About DACA, Its Removal and What it Means for Young Dreamers

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About DACA, Its Removal and What it Means for Young Dreamers

Andrew Soto, Freelance Contibuter

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Back in September of 2017, Attorney General Jeff Sessions announced the rescindment of the Obama era Deferred Action for Childhood Arrivals program, also known as DACA. Session claimed the act “unconstitutional,” therefore putting an end to the program that protected nearly 800,000 of our youth. DACA has served as a form of “relief” for many, including those in our very community. It has shielded them from deportation and has given them the opportunity to receive work authorization through social security.

Over the past months, the President has put pressure on Congress to reach a bipartisan approach to the situation. Now it is February of 2018, just one month away from the March deadline, and the conflict between Democrats and Republicans has led to the inability to work together. Congress is more divided than ever.

“Cannot believe how BADLY DACA recipients have been treated by the Democrats…totally abandoned! Republicans are still working hard,” Trump wrote in a tweet.

In response to Trump’s tweet, Senate Minority Whip Dick Durbin, D-Ill., said “give me a break.”
“You killed DACA and have now rejected six bipartisan deals to protect Dreamers,” Durbin, who has continuously advocated for DACA, wrote in another tweet. “I’ve been fighting for Dreamers for 17 years and will never abandon them. We could pass the Dream Act today if you simply called on the Republicans who control Congress to support it.”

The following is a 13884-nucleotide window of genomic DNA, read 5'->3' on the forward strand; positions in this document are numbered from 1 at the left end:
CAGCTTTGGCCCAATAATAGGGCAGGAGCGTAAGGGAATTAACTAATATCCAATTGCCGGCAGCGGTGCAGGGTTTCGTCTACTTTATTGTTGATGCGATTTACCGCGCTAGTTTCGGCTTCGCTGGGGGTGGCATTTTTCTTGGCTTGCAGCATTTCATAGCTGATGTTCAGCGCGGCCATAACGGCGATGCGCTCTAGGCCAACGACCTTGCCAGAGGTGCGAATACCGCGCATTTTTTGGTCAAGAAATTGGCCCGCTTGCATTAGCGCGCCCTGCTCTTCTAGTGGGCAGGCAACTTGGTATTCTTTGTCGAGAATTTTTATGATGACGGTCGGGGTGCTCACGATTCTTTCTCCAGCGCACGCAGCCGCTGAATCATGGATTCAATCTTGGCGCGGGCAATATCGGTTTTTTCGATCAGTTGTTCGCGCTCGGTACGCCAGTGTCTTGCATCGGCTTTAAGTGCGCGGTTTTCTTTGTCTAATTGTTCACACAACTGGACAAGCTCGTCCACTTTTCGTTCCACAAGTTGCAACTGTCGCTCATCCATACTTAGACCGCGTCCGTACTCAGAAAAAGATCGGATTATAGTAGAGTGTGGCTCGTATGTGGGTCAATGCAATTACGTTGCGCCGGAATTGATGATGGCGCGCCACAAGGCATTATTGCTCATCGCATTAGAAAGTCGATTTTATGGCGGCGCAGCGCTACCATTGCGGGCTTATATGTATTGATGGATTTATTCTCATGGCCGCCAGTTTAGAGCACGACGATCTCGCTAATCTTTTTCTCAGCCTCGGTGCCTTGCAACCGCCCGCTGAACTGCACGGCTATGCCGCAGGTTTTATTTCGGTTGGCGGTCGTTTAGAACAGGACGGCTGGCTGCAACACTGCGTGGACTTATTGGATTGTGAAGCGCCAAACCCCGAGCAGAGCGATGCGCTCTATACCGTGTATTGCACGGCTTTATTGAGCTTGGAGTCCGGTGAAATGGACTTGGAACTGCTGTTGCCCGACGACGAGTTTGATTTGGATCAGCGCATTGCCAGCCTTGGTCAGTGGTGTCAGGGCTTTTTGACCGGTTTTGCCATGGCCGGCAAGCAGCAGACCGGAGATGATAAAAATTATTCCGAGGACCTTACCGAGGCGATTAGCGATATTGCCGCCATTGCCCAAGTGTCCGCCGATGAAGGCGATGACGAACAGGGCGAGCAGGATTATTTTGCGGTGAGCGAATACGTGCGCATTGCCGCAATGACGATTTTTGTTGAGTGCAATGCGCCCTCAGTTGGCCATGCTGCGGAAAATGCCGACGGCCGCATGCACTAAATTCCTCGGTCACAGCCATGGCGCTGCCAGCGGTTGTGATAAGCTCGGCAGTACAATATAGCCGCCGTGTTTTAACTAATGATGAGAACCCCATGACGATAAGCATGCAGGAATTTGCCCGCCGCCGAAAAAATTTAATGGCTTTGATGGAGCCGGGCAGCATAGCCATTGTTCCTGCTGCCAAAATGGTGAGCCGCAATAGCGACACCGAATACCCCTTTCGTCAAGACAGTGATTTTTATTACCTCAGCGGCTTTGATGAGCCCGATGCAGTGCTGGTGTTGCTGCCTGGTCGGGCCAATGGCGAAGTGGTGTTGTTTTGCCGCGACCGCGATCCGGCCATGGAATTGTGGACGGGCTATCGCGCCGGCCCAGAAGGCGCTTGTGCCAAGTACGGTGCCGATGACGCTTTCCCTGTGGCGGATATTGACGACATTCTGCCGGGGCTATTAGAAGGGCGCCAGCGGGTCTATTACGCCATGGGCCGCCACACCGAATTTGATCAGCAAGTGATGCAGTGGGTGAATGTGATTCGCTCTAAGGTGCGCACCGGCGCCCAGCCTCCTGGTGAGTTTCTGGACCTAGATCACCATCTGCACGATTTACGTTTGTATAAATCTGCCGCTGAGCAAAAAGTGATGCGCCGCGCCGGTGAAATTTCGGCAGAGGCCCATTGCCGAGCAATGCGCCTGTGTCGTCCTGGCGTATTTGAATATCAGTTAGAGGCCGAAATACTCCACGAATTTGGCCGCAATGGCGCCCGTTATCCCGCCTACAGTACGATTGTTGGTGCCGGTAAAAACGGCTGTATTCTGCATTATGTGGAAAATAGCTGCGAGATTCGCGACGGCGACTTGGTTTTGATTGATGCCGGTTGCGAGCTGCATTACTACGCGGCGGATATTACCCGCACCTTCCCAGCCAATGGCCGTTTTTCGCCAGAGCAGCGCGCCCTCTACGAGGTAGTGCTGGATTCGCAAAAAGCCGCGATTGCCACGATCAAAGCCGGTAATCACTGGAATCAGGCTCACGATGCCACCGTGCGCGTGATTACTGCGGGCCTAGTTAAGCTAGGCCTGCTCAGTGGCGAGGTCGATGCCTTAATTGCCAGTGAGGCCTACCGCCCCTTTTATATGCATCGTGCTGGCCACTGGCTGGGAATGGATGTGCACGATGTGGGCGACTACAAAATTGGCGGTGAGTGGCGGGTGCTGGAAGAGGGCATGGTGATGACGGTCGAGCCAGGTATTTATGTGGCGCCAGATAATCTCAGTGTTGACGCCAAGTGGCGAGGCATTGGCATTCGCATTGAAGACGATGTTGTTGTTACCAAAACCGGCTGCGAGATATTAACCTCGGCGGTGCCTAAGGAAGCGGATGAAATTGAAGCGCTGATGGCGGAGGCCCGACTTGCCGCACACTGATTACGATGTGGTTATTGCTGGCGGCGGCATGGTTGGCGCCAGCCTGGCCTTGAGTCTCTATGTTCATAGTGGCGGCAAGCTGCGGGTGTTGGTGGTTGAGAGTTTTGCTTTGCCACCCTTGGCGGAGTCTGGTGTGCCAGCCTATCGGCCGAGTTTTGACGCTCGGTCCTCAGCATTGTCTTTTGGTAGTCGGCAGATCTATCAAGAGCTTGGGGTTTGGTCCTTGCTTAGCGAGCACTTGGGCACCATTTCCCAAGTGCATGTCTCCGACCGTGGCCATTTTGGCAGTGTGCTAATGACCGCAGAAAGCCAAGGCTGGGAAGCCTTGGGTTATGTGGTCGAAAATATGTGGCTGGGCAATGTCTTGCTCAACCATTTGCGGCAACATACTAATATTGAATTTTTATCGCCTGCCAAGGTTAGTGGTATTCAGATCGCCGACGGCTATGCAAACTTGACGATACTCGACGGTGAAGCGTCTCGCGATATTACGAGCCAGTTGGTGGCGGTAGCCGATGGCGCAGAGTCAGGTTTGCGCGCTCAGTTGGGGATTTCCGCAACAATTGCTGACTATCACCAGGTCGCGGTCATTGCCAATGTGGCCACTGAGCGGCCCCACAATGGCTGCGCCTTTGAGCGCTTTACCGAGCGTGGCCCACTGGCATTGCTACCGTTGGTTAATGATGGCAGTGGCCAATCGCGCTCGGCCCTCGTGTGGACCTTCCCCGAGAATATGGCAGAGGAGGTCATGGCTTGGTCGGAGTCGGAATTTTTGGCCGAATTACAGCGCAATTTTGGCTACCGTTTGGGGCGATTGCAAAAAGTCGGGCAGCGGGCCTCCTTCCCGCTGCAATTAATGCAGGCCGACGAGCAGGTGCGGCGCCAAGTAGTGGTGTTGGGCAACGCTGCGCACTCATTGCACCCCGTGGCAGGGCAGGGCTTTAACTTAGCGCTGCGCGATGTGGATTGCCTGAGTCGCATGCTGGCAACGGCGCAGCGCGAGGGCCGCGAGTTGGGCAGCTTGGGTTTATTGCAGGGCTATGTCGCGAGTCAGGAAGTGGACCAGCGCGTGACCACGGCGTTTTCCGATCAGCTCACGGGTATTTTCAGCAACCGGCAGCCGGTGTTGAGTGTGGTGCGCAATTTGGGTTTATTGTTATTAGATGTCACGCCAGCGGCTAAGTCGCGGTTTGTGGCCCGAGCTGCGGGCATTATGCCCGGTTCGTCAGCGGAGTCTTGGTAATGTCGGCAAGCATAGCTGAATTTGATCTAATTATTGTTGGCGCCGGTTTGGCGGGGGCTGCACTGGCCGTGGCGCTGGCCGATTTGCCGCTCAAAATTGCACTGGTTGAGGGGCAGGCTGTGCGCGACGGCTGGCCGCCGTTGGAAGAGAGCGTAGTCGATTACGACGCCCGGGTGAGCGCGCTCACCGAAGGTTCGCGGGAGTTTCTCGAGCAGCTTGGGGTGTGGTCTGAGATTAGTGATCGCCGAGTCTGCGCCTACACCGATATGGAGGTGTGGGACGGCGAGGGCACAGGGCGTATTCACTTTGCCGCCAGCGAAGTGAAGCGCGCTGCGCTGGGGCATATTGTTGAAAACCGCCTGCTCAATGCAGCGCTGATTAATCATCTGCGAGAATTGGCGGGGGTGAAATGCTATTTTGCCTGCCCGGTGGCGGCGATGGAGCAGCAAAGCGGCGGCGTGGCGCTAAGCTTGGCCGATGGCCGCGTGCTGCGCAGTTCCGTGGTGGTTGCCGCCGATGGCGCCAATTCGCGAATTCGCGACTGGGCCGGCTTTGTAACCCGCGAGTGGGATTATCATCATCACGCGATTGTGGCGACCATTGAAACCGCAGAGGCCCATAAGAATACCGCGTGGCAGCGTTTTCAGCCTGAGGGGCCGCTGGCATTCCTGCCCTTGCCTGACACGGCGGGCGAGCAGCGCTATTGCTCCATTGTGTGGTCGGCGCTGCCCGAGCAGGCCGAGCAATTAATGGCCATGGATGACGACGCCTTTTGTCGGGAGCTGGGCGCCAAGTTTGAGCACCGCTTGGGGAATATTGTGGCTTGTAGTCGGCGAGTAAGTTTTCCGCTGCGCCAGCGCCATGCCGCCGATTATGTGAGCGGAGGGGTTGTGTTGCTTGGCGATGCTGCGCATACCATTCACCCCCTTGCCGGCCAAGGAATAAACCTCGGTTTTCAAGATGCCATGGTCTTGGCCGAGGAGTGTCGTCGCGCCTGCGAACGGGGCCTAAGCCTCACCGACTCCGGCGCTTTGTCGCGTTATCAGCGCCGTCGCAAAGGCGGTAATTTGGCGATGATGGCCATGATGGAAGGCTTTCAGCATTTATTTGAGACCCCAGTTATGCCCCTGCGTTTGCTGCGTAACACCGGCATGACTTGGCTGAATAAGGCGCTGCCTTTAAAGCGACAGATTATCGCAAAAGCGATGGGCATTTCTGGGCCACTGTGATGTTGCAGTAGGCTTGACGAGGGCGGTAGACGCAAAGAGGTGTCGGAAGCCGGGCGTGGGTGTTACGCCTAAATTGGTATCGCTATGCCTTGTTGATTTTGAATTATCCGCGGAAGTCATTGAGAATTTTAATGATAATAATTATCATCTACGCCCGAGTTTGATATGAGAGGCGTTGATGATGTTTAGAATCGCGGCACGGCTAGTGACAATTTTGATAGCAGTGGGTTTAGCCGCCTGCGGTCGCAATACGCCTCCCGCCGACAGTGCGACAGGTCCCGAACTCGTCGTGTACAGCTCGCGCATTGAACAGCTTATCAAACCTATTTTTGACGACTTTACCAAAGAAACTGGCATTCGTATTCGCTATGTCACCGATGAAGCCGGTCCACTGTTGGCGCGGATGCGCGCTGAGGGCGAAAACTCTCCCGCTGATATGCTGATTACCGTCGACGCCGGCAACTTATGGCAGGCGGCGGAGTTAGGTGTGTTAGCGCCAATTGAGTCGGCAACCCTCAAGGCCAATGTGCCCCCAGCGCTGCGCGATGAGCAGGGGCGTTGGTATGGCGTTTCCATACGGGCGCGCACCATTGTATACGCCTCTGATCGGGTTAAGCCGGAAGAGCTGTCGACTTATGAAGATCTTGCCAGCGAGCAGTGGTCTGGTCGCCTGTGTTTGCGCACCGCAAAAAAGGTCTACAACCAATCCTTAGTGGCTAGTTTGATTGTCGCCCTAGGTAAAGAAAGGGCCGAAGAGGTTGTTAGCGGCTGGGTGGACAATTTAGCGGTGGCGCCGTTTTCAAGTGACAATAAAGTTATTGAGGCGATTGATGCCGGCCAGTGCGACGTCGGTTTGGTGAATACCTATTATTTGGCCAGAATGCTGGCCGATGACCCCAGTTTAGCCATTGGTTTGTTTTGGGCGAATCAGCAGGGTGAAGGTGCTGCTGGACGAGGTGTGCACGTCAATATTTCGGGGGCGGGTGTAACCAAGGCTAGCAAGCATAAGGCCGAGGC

But, is there still hope for DACA?

With only weeks left to come to a consensus, our youth have anxiously been waiting a solution. Dreamers around the nation, including here in San Pedro, seek change and action from their representatives.

Speaking under conditions of anonymity, one SPHS student said, “I came to this country when I was two years old, I am American and I don’t need a piece of paper to tell me who I am. I am tired of being politicalized, I am a human and want change. My life is here, my dreams are here, and the end of Daca means the end of the life I know.”

Unfortunately for young dreamers, the Senate failed to pass four immigration bills that were presented for a vote last Thursday afternoon. From the most liberal to the most conservative, political party division and strict border wall demands from President Trump are holding back a resolution.

Now Politicians must face dreamers without a plan once again.

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